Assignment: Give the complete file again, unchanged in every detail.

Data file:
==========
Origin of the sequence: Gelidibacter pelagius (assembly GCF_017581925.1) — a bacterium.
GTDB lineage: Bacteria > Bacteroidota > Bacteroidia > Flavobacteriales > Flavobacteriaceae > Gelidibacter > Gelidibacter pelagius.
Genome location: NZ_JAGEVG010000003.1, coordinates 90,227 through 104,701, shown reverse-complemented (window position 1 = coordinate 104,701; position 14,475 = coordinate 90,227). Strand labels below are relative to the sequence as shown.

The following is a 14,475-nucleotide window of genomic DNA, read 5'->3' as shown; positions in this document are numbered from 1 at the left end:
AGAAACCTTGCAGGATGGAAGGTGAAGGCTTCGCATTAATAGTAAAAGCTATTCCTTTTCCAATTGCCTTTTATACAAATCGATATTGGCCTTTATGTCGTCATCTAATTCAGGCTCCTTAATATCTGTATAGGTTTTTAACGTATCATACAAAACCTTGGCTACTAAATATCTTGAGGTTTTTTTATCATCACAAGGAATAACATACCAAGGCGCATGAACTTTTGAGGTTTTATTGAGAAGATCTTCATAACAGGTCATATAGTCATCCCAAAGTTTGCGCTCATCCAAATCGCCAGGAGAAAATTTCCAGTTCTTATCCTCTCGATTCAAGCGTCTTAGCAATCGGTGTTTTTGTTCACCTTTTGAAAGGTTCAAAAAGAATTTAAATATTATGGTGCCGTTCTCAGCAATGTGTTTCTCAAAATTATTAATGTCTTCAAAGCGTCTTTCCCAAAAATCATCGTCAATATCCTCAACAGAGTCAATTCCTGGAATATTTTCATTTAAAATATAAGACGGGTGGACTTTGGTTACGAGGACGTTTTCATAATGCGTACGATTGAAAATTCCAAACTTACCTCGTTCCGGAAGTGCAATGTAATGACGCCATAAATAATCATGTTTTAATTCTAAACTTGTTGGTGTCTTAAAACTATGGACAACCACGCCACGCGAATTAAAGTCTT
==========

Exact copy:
Origin of the sequence: Gelidibacter pelagius (assembly GCF_017581925.1) — a bacterium.
GTDB lineage: Bacteria > Bacteroidota > Bacteroidia > Flavobacteriales > Flavobacteriaceae > Gelidibacter > Gelidibacter pelagius.
Genome location: NZ_JAGEVG010000003.1, coordinates 90,227 through 104,701, shown reverse-complemented (window position 1 = coordinate 104,701; position 14,475 = coordinate 90,227). Strand labels below are relative to the sequence as shown.

The following is a 14,475-nucleotide window of genomic DNA, read 5'->3' as shown; positions in this document are numbered from 1 at the left end:
AGAAACCTTGCAGGATGGAAGGTGAAGGCTTCGCATTAATAGTAAAAGCTATTCCTTTTCCAATTGCCTTTTATACAAATCGATATTGGCCTTTATGTCGTCATCTAATTCAGGCTCCTTAATATCTGTATAGGTTTTTAACGTATCATACAAAACCTTGGCTACTAAATATCTTGAGGTTTTTTTATCATCACAAGGAATAACATACCAAGGCGCATGAACTTTTGAGGTTTTATTGAGAAGATCTTCATAACAGGTCATATAGTCATCCCAAAGTTTGCGCTCATCCAAATCGCCAGGAGAAAATTTCCAGTTCTTATCCTCTCGATTCAAGCGTCTTAGCAATCGGTGTTTTTGTTCACCTTTTGAAAGGTTCAAAAAGAATTTAAATATTATGGTGCCGTTCTCAGCAATGTGTTTCTCAAAATTATTAATGTCTTCAAAGCGTCTTTCCCAAAAATCATCGTCAATATCCTCAACAGAGTCAATTCCTGGAATATTTTCATTTAAAATATAAGACGGGTGGACTTTGGTTACGAGGACGTTTTCATAATGCGTACGATTGAAAATTCCAAACTTACCTCGTTCCGGAAGTGCAATGTAATGACGCCATAAATAATCATGTTTTAATTCTAAACTTGTTGGTGTCTTAAAACTATGGACAACCACGCCACGCGAATTAAAGTCTT